The Office of Environmental Health Hazard Assessment debated whether fluoride belongs on the Proposition 65 list.
California voters passed Proposition 65 in 1986. It requires that businesses and products post warnings if people are being exposed to cancer-causing substances.
While municipalities would have been exempt from telling people the fluoride in tap water could cause cancer, toothpaste makers would have had to add a Prop. 65 warning label on the box or tube.
Dentists were worried because it could scare people into not brushing their teeth.
"We want to reduce the amount of tooth decay, and we've done a fantastic job in reducing tooth decay, such that half the children now in the United States don't have any tooth decay at all," UCSF Dental Professor Howard Pollick said.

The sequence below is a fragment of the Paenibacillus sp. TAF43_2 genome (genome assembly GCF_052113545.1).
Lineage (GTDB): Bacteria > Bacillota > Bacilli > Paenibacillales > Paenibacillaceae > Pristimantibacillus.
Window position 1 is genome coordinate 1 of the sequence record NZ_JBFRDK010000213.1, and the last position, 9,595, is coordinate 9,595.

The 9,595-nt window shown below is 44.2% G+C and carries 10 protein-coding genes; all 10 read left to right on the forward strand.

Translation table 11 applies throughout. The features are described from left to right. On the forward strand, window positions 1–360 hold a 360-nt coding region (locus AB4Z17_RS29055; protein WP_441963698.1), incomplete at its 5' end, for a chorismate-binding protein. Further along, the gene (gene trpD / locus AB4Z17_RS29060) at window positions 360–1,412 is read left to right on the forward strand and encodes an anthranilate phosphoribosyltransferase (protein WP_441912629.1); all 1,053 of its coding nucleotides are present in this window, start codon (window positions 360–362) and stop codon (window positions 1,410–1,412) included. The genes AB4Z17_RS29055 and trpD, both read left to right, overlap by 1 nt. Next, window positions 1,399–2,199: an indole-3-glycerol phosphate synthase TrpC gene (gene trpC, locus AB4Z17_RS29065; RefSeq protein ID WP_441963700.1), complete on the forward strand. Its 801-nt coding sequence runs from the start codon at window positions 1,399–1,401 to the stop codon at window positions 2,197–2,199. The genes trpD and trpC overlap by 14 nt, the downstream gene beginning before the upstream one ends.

But scientists urged the panel not to dismiss the studies, especially the results in children.
"Exposure to fluoride in tap water during the mid-childhood growth spurt ages 5 to 10 is linked to higher levels of osteosarcoma in males age 10-19," Environmental Working Group senior scientist Rebecca Sutton said.
In the end, the panel unanimously voted against warning labels on toothpaste because the studies overall were inconclusive.
Public health officials praised the move.
"The science is very clear and very definitive. This is a safe and effective tool to prevent dental decay and it in no way has any ill effects on any individual's health," American Association of Public Health Dentistry spokesperson Catherine Hayes said.
More than 800 chemicals are on the state's Prop. 65 carcinogen list. Fluoride will not be added.